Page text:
Trucking and NH Politics.

 

From August to January I was employed as an Over the Road (OTR) Truck Driver for the Salt Lake City, Utah based Central Refrigerated Service Inc. During this time I literally covered thousands of miles across geography, markets, individuals and what I believe is a direct correlation to New Hampshire politics. This is my story…

So it begins on a warm August morning outside of Atlanta, Ga. in a place called Conley I’m in the process of completing a trucking refresher course and soon I’ll be assigned a trainer for a month of intensive driving and maneuvers throughout the United States. My experience was filled with life-lessons and this day was no different.

“Horsepower gets you rolling, it’s the torque that keeps you going.” said an instructor. Trucks are a complex piece of equipment upwards of 500 horsepower and loaded with sophisticated transmission and braking systems with the capacity to pull in excess of 80,000 pounds across a U.S. transportation system, most of which wasn’t even designed for the trucks that now use it. Driving a truck is a lot harder than it looks. The same thing is true in New Hampshire politics.

Money gets you rolling; it’s the torque that keeps you going.” Money is the entry point for any political candidate, of course, but how many candidates fizzle and fail because they simply cannot manage the torque and the environment around them, namely moving a heavy load from point A to point B. In the last election Bill Binnie and Sean Mahoney are examples of this, lots of horsepower but no real effort to manage it. Former Gov. Craig Benson; lots of horsepower but questions as to whether he was really managing it, after some time I think it was actually managing him. How many State Senate candidates thrive at the horsepower part but then fizzle once they’re elected, with no real progress to show for their presence I think the NH Redbook is loaded with them. Driving a truck is a lot harder than it looks and the same is true in New Hampshire politics.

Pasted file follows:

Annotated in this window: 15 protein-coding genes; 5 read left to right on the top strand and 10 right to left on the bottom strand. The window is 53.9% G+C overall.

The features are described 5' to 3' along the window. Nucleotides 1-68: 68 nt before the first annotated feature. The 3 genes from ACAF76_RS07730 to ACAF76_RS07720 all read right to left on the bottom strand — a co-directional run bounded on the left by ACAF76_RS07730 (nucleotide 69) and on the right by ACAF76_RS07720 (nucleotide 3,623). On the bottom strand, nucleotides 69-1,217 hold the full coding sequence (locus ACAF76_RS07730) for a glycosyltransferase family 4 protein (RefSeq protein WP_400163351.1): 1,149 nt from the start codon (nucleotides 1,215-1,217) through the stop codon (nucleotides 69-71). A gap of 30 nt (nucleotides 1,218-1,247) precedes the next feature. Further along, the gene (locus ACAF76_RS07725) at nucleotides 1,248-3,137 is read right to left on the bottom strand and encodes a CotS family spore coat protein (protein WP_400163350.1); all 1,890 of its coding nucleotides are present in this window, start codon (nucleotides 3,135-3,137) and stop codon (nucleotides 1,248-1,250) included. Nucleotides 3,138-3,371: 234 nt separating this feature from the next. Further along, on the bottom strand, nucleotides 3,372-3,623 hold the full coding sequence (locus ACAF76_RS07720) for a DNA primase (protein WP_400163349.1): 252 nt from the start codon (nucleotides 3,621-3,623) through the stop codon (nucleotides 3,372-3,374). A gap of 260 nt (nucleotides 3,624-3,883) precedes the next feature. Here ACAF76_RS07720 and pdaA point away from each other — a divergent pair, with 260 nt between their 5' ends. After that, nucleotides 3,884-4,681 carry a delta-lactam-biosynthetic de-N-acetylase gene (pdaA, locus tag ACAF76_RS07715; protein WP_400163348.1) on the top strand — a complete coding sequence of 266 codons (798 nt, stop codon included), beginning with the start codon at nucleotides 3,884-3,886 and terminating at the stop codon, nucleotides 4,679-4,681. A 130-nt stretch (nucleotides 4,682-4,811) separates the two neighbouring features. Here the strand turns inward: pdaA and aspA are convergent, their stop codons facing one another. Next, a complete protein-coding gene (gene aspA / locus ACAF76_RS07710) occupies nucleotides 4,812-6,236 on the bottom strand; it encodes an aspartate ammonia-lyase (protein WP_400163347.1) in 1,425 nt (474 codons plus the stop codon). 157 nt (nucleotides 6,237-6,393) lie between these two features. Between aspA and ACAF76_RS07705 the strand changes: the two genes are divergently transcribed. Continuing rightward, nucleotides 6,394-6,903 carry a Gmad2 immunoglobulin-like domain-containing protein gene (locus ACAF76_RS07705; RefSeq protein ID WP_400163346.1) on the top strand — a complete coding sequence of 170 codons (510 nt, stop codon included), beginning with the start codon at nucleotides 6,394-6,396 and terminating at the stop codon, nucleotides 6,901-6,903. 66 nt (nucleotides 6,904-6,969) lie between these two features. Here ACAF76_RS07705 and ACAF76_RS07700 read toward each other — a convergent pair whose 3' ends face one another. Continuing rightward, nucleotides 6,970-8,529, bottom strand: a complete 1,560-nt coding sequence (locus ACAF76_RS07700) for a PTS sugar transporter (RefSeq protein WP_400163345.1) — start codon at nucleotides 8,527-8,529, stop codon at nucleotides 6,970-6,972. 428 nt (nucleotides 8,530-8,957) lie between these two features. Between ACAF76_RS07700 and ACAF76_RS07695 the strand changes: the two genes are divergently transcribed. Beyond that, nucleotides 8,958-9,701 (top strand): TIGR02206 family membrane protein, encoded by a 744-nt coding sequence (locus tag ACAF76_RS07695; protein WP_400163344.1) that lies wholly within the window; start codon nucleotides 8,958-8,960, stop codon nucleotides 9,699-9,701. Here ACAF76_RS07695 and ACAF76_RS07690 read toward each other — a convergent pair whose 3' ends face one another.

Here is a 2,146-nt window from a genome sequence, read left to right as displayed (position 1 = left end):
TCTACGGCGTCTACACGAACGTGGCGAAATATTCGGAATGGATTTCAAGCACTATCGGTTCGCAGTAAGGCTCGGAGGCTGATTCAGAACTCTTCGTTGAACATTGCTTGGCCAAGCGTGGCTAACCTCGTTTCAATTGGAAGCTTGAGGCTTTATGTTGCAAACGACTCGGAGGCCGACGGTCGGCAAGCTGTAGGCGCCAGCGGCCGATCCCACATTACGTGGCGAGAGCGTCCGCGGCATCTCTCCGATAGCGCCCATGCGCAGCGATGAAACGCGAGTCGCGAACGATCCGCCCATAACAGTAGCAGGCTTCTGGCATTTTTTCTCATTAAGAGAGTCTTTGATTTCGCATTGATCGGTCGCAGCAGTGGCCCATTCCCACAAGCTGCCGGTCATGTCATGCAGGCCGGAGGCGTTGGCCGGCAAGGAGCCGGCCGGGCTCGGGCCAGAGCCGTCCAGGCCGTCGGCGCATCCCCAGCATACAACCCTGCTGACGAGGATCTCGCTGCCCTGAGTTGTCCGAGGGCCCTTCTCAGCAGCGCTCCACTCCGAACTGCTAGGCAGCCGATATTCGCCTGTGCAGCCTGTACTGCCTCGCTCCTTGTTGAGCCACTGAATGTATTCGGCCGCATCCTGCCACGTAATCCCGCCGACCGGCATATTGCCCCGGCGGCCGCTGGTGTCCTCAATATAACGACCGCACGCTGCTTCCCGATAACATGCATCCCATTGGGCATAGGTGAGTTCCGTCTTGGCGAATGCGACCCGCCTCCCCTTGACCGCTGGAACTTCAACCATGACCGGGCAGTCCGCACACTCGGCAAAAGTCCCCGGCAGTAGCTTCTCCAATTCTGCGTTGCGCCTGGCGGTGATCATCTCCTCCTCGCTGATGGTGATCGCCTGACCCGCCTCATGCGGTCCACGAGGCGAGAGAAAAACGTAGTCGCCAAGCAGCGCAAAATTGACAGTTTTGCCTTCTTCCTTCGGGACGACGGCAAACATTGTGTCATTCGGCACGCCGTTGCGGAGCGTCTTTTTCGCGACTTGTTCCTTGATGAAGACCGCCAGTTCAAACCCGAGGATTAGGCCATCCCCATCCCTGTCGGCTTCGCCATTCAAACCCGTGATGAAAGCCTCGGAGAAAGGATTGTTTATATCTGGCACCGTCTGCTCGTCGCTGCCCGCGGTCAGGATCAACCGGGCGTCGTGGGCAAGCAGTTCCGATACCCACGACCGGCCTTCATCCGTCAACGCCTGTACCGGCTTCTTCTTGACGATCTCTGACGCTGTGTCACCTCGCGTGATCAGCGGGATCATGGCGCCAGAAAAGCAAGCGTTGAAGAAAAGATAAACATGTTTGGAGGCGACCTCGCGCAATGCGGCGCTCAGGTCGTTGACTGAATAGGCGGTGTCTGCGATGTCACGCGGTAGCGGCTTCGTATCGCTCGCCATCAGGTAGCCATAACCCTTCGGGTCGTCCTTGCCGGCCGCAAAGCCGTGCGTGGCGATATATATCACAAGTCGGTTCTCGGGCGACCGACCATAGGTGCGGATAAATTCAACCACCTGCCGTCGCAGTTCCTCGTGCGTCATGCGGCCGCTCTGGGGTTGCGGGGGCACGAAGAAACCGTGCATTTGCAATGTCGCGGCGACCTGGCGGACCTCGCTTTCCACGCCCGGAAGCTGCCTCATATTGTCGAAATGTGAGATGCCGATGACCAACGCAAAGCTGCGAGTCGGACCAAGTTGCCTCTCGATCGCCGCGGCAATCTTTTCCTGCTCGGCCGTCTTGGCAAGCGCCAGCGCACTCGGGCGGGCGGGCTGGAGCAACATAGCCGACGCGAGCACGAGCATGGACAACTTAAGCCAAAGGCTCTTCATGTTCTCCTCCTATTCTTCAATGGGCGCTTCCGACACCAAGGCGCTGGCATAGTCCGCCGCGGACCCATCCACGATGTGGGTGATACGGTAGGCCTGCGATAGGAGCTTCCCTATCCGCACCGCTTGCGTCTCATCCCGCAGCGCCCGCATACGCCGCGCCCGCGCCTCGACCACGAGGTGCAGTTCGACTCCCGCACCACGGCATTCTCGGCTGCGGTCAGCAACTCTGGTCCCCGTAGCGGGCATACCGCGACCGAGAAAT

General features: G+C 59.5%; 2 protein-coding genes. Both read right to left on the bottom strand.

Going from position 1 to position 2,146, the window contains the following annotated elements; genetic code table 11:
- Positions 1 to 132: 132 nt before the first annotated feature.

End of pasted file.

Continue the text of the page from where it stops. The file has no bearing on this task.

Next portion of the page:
So I completed the refresher portion of my training and headed out with the trainer, first to Iowa then an 11 hour overnight drive to the Dallas-Fort Worth area of Texas my training now called for 42 backups of the 53’ foot trailer in a variety of situations. And it wouldn’t take me long to learn that going backward is just as difficult as going forward.

The same is true in New Hampshire politics.

To Be Continued…. 

Next Blog: The Tough Back.